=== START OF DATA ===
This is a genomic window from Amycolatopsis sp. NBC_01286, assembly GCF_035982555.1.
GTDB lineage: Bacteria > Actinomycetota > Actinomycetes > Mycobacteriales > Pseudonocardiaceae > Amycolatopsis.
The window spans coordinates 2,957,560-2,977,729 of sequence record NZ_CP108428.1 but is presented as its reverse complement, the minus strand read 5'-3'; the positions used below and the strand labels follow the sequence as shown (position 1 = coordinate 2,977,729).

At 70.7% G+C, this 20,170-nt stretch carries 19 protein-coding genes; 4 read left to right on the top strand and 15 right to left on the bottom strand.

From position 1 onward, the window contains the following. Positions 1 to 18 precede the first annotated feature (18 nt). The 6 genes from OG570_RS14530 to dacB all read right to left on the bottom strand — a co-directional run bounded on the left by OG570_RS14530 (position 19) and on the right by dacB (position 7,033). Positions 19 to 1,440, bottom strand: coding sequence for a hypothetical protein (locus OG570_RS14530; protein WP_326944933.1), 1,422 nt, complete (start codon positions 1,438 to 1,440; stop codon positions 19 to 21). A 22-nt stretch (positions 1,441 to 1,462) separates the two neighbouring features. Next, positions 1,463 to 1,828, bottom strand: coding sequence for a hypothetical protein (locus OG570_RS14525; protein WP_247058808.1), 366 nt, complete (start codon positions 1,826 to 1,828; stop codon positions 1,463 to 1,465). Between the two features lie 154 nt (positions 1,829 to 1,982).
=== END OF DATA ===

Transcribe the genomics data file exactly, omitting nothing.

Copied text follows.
This is a genomic window from Amycolatopsis sp. NBC_01286, assembly GCF_035982555.1.
GTDB lineage: Bacteria > Actinomycetota > Actinomycetes > Mycobacteriales > Pseudonocardiaceae > Amycolatopsis.
The window spans coordinates 2,957,560-2,977,729 of sequence record NZ_CP108428.1 but is presented as its reverse complement, the minus strand read 5'-3'; the positions used below and the strand labels follow the sequence as shown (position 1 = coordinate 2,977,729).

At 70.7% G+C, this 20,170-nt stretch carries 19 protein-coding genes; 4 read left to right on the top strand and 15 right to left on the bottom strand.

From position 1 onward, the window contains the following. Positions 1 to 18 precede the first annotated feature (18 nt). The 6 genes from OG570_RS14530 to dacB all read right to left on the bottom strand — a co-directional run bounded on the left by OG570_RS14530 (position 19) and on the right by dacB (position 7,033). Positions 19 to 1,440, bottom strand: coding sequence for a hypothetical protein (locus OG570_RS14530; protein WP_326944933.1), 1,422 nt, complete (start codon positions 1,438 to 1,440; stop codon positions 19 to 21). A 22-nt stretch (positions 1,441 to 1,462) separates the two neighbouring features. Next, positions 1,463 to 1,828, bottom strand: coding sequence for a hypothetical protein (locus OG570_RS14525; protein WP_247058808.1), 366 nt, complete (start codon positions 1,826 to 1,828; stop codon positions 1,463 to 1,465). Between the two features lie 154 nt (positions 1,829 to 1,982).